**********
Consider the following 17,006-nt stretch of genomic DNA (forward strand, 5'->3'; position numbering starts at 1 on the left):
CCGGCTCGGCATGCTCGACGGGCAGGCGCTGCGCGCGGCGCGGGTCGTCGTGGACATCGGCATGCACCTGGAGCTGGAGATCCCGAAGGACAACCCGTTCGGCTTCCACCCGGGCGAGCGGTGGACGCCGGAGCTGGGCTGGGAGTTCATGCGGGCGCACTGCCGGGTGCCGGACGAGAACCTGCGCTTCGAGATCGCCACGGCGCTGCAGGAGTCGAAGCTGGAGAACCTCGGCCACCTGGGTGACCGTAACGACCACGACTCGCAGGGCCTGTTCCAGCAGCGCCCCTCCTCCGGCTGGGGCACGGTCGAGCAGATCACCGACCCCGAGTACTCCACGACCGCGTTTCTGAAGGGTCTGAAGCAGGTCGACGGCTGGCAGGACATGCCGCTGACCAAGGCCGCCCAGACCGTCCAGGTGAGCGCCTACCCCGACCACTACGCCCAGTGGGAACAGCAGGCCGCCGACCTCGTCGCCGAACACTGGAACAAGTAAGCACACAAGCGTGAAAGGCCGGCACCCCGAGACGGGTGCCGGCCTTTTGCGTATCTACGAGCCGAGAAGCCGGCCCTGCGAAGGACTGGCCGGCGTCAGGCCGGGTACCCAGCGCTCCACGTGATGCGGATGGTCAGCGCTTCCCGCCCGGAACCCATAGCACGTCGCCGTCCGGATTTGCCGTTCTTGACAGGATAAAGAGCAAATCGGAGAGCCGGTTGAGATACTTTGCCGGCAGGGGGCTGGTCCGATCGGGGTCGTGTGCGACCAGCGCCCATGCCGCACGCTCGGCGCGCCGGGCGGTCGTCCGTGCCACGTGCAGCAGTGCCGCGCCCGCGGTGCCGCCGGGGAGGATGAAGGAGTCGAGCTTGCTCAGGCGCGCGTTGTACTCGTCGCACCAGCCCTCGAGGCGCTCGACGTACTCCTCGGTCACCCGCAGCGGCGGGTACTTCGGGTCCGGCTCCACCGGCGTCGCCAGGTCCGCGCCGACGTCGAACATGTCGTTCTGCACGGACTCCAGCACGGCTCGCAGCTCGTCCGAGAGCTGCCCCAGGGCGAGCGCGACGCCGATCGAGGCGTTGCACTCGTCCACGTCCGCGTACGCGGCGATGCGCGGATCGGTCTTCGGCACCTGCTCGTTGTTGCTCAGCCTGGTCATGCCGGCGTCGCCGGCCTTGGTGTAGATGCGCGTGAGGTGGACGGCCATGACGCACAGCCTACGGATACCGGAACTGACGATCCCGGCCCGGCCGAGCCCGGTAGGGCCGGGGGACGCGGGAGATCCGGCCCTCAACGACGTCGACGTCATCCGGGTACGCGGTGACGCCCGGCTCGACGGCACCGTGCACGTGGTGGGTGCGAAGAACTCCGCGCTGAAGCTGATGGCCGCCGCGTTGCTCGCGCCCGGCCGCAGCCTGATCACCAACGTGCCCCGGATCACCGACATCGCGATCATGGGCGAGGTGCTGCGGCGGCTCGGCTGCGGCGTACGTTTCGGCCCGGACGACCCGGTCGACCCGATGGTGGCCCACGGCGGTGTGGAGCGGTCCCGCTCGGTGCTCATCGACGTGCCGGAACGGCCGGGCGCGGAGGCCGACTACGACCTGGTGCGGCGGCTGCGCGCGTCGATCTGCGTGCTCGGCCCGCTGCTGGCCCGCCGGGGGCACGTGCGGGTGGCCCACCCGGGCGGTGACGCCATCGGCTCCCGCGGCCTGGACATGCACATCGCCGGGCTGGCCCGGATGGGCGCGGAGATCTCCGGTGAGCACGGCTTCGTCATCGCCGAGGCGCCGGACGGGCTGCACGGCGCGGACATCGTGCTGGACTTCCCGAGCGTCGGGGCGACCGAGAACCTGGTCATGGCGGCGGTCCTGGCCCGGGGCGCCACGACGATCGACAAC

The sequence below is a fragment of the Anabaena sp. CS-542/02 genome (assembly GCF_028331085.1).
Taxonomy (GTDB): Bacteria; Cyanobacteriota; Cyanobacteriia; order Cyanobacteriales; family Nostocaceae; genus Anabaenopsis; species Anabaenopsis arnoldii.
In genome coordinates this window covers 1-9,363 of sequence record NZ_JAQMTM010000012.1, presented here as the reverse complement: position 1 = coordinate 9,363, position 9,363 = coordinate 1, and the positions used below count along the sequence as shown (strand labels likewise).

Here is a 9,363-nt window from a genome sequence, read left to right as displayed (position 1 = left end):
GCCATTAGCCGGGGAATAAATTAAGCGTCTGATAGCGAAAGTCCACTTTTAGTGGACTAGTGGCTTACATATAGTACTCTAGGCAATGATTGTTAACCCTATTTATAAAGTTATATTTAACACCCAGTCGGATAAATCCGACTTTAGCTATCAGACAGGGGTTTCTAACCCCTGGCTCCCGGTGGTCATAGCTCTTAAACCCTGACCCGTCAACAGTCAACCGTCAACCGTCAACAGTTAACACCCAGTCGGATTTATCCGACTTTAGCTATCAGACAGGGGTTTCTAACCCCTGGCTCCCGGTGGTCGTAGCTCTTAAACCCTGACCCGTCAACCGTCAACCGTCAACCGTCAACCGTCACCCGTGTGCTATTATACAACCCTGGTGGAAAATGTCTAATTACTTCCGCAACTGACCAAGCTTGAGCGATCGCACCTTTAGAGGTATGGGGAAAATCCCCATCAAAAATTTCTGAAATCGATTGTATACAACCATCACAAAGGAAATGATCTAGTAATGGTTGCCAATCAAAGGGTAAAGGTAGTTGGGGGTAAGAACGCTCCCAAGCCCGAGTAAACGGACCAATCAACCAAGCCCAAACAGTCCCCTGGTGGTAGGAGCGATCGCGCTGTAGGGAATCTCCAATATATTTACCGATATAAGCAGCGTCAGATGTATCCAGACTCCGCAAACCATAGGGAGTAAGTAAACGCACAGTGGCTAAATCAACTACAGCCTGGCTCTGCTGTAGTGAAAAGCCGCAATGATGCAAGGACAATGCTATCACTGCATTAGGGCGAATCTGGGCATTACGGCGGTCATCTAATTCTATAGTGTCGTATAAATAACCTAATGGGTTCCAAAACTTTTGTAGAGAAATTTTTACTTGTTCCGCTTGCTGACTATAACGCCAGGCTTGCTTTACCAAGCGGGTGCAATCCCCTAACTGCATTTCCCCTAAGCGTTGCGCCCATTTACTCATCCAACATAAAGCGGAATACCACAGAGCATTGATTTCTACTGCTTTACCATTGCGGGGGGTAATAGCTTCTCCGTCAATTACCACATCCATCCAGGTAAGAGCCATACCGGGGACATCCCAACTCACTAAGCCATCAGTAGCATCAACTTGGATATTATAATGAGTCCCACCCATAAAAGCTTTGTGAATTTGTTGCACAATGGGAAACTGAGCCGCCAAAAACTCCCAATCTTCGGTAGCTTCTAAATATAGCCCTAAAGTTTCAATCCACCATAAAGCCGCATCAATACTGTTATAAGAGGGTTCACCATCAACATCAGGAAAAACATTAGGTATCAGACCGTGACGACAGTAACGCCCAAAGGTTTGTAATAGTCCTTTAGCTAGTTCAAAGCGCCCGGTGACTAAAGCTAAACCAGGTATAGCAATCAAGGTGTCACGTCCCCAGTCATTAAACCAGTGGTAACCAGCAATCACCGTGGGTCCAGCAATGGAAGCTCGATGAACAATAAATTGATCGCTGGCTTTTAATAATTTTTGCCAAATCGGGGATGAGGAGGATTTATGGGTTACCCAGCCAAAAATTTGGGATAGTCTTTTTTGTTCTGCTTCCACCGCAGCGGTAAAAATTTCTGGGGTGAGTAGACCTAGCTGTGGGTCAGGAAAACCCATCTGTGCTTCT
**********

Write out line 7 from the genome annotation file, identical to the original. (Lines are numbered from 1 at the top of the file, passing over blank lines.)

GCCATTAGCCGGGGAATAAATTAAGCGTCTGATAGCGAAAGTCCACTTTTAGTGGACTAGTGGCTTACATATAGTACTCTAGGCAATGATTGTTAACCCTATTTATAAAGTTATATTTAACACCCAGTCGGATAAATCCGACTTTAGCTATCAGACAGGGGTTTCTAACCCCTGGCTCCCGGTGGTCATAGCTCTTAAACCCTGACCCGTCAACAGTCAACCGTCAACCGTCAACAGTTAACACCCAGTCGGATTTATCCGACTTTAGCTATCAGACAGGGGTTTCTAACCCCTGGCTCCCGGTGGTCGTAGCTCTTAAACCCTGACCCGTCAACCGTCAACCGTCAACCGTCAACCGTCACCCGTGTGCTATTATACAACCCTGGTGGAAAATGTCTAATTACTTCCGCAACTGACCAAGCTTGAGCGATCGCACCTTTAGAGGTATGGGGAAAATCCCCATCAAAAATTTCTGAAATCGATTGTATACAACCATCACAAAGGAAATGATCTAGTAATGGTTGCCAATCAAAGGGTAAAGGTAGTTGGGGGTAAGAACGCTCCCAAGCCCGAGTAAACGGACCAATCAACCAAGCCCAAACAGTCCCCTGGTGGTAGGAGCGATCGCGCTGTAGGGAATCTCCAATATATTTACCGATATAAGCAGCGTCAGATGTATCCAGACTCCGCAAACCATAGGGAGTAAGTAAACGCACAGTGGCTAAATCAACTACAGCCTGGCTCTGCTGTAGTGAAAAGCCGCAATGATGCAAGGACAATGCTATCACTGCATTAGGGCGAATCTGGGCATTACGGCGGTCATCTAATTCTATAGTGTCGTATAAATAACCTAATGGGTTCCAAAACTTTTGTAGAGAAATTTTTACTTGTTCCGCTTGCTGACTATAACGCCAGGCTTGCTTTACCAAGCGGGTGCAATCCCCTAACTGCATTTCCCCTAAGCGTTGCGCCCATTTACTCATCCAACATAAAGCGGAATACCACAGAGCATTGATTTCTACTGCTTTACCATTGCGGGGGGTAATAGCTTCTCCGTCAATTACCACATCCATCCAGGTAAGAGCCATACCGGGGACATCCCAACTCACTAAGCCATCAGTAGCATCAACTTGGATATTATAATGAGTCCCACCCATAAAAGCTTTGTGAATTTGTTGCACAATGGGAAACTGAGCCGCCAAAAACTCCCAATCTTCGGTAGCTTCTAAATATAGCCCTAAAGTTTCAATCCACCATAAAGCCGCATCAATACTGTTATAAGAGGGTTCACCATCAACATCAGGAAAAACATTAGGTATCAGACCGTGACGACAGTAACGCCCAAAGGTTTGTAATAGTCCTTTAGCTAGTTCAAAGCGCCCGGTGACTAAAGCTAAACCAGGTATAGCAATCAAGGTGTCACGTCCCCAGTCATTAAACCAGTGGTAACCAGCAATCACCGTGGGTCCAGCAATGGAAGCTCGATGAACAATAAATTGATCGCTGGCTTTTAATAATTTTTGCCAAATCGGGGATGAGGAGGATTTATGGGTTACCCAGCCAAAAATTTGGGATAGTCTTTTTTGTTCTGCTTCCACCGCAGCGGTAAAAATTTCTGGGGTGAGTAGACCTAGCTGTGGGTCAGGAAAACCCATCTGTGCTTCT